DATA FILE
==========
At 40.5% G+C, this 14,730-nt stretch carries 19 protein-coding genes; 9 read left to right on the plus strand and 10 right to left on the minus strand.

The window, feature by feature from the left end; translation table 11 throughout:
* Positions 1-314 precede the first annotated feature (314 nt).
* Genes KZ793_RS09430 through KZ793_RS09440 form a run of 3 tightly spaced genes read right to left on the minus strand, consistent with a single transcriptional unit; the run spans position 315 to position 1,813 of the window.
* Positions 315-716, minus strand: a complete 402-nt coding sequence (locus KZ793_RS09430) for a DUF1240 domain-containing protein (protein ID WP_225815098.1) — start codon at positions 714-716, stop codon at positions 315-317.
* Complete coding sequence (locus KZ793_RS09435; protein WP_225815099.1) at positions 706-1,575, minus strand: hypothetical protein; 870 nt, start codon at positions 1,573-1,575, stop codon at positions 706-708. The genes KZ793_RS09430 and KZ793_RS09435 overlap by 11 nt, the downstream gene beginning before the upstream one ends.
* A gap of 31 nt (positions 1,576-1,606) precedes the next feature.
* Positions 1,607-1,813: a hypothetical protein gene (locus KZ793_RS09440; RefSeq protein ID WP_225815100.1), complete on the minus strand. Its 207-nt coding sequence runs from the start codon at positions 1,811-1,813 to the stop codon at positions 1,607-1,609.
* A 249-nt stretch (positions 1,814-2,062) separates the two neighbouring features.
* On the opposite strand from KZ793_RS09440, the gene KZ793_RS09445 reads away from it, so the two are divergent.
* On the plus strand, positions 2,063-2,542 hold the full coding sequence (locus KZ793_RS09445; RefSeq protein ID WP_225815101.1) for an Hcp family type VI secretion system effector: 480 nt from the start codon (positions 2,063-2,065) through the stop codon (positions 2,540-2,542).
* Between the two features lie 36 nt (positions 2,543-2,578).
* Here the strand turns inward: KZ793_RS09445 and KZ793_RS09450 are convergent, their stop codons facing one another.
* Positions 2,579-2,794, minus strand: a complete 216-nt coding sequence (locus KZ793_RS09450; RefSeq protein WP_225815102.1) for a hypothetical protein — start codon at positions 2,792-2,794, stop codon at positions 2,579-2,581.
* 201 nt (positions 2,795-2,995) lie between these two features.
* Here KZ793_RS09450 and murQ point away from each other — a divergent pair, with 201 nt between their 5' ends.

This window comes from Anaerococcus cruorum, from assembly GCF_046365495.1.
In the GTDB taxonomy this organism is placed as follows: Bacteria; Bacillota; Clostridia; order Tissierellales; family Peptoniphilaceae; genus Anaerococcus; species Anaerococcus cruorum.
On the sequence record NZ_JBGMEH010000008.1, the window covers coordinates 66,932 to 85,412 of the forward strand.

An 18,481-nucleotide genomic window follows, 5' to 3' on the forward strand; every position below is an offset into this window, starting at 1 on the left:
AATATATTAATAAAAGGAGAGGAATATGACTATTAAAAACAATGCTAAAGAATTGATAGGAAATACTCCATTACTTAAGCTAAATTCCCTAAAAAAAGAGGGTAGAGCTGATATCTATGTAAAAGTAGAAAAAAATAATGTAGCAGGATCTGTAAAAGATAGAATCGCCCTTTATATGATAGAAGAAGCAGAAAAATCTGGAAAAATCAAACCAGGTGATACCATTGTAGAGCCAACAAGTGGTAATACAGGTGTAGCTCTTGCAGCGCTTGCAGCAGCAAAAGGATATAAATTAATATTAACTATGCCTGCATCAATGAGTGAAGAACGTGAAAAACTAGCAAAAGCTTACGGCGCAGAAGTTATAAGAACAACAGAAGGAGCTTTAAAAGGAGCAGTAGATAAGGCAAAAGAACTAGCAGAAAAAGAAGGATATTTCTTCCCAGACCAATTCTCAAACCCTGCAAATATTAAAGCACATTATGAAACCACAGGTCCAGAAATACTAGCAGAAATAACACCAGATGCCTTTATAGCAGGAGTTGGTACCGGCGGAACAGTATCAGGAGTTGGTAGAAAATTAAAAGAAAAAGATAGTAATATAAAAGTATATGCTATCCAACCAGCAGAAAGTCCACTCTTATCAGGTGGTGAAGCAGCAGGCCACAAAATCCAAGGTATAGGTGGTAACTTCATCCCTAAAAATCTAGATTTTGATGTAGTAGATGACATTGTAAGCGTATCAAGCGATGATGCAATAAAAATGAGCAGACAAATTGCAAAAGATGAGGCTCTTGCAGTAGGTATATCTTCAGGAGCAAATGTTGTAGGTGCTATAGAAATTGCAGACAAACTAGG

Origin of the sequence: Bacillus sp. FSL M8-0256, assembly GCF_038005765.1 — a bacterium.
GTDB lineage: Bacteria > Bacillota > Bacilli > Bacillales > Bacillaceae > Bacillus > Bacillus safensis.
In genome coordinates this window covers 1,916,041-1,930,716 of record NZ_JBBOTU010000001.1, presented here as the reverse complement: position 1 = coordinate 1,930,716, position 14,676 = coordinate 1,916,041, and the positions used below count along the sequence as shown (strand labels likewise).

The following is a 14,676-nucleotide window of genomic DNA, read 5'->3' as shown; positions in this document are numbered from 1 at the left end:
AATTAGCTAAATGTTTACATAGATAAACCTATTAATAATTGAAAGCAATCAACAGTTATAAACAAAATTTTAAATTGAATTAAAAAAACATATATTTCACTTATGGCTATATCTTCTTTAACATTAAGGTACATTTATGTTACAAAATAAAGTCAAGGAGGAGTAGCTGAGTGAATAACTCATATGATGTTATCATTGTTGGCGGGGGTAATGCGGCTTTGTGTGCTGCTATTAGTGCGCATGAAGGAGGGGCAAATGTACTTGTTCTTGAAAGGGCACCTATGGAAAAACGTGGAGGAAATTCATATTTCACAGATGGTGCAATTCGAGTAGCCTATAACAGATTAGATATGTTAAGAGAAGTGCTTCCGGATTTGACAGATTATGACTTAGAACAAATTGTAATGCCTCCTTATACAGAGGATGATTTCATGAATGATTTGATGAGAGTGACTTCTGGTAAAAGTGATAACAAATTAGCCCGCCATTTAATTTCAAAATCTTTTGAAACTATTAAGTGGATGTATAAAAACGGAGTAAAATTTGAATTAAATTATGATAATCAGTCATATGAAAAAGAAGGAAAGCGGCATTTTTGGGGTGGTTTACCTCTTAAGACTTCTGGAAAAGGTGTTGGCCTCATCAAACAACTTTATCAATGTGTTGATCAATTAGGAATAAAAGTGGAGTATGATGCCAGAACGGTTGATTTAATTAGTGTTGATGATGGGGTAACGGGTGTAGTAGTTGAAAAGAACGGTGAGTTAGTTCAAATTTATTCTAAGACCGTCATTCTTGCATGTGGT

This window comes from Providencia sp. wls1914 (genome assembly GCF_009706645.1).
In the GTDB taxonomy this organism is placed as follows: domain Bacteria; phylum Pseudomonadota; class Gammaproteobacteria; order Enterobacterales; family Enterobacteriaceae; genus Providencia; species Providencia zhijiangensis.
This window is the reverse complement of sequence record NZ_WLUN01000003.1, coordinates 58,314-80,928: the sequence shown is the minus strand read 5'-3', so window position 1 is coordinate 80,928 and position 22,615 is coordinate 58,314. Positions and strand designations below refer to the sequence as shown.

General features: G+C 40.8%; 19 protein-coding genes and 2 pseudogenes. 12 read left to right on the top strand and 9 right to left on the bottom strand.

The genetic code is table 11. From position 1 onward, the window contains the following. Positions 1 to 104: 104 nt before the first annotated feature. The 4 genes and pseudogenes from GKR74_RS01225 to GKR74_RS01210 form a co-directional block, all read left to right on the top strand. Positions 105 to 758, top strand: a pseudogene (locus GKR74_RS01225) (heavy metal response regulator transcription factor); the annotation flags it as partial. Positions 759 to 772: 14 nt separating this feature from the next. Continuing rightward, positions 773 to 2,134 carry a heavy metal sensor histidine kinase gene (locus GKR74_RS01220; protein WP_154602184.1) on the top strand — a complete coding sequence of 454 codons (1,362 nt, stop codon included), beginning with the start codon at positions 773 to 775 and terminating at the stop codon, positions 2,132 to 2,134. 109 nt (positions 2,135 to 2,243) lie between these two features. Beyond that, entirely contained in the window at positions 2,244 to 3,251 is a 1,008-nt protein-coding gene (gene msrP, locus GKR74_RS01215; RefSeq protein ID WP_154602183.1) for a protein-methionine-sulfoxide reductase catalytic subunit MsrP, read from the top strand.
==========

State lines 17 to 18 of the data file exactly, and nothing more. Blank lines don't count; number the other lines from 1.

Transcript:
This window comes from Anaerococcus cruorum, from assembly GCF_046365495.1.
In the GTDB taxonomy this organism is placed as follows: Bacteria; Bacillota; Clostridia; order Tissierellales; family Peptoniphilaceae; genus Anaerococcus; species Anaerococcus cruorum.